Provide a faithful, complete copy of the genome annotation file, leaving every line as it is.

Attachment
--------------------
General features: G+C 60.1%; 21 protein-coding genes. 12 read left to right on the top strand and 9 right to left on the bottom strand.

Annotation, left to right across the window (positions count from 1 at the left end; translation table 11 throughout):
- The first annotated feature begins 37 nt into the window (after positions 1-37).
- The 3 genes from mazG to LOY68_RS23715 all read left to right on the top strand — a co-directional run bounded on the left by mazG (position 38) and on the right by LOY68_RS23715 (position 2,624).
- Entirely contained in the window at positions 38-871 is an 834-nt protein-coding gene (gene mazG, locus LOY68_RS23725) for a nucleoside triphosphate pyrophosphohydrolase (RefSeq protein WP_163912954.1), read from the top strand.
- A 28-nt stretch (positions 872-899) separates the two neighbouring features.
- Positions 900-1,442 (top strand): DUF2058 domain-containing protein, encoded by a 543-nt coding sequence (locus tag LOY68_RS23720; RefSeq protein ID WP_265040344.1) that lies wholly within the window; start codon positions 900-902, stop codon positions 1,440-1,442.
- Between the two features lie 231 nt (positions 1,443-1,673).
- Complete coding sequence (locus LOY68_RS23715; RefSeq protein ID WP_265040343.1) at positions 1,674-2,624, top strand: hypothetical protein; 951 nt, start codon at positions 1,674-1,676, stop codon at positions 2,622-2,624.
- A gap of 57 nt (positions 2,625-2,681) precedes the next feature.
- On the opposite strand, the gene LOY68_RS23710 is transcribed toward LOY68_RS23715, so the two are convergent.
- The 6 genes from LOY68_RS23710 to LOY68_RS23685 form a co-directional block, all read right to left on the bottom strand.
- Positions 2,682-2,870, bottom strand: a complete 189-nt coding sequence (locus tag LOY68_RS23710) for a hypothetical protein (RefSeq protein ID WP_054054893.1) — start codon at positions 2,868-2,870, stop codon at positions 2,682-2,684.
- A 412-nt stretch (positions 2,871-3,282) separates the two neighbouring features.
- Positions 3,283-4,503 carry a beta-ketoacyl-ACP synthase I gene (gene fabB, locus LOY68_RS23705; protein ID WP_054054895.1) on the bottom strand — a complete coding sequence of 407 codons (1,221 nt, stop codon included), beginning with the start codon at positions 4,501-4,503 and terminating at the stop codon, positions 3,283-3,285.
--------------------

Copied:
General features: G+C 60.1%; 21 protein-coding genes. 12 read left to right on the top strand and 9 right to left on the bottom strand.

Annotation, left to right across the window (positions count from 1 at the left end; translation table 11 throughout):
- The first annotated feature begins 37 nt into the window (after positions 1-37).
- The 3 genes from mazG to LOY68_RS23715 all read left to right on the top strand — a co-directional run bounded on the left by mazG (position 38) and on the right by LOY68_RS23715 (position 2,624).
- Entirely contained in the window at positions 38-871 is an 834-nt protein-coding gene (gene mazG, locus LOY68_RS23725) for a nucleoside triphosphate pyrophosphohydrolase (RefSeq protein WP_163912954.1), read from the top strand.
- A 28-nt stretch (positions 872-899) separates the two neighbouring features.
- Positions 900-1,442 (top strand): DUF2058 domain-containing protein, encoded by a 543-nt coding sequence (locus tag LOY68_RS23720; RefSeq protein ID WP_265040344.1) that lies wholly within the window; start codon positions 900-902, stop codon positions 1,440-1,442.
- Between the two features lie 231 nt (positions 1,443-1,673).
- Complete coding sequence (locus LOY68_RS23715; RefSeq protein ID WP_265040343.1) at positions 1,674-2,624, top strand: hypothetical protein; 951 nt, start codon at positions 1,674-1,676, stop codon at positions 2,622-2,624.
- A gap of 57 nt (positions 2,625-2,681) precedes the next feature.
- On the opposite strand, the gene LOY68_RS23710 is transcribed toward LOY68_RS23715, so the two are convergent.
- The 6 genes from LOY68_RS23710 to LOY68_RS23685 form a co-directional block, all read right to left on the bottom strand.
- Positions 2,682-2,870, bottom strand: a complete 189-nt coding sequence (locus tag LOY68_RS23710) for a hypothetical protein (RefSeq protein ID WP_054054893.1) — start codon at positions 2,868-2,870, stop codon at positions 2,682-2,684.
- A 412-nt stretch (positions 2,871-3,282) separates the two neighbouring features.
- Positions 3,283-4,503 carry a beta-ketoacyl-ACP synthase I gene (gene fabB, locus LOY68_RS23705; protein ID WP_054054895.1) on the bottom strand — a complete coding sequence of 407 codons (1,221 nt, stop codon included), beginning with the start codon at positions 4,501-4,503 and terminating at the stop codon, positions 3,283-3,285.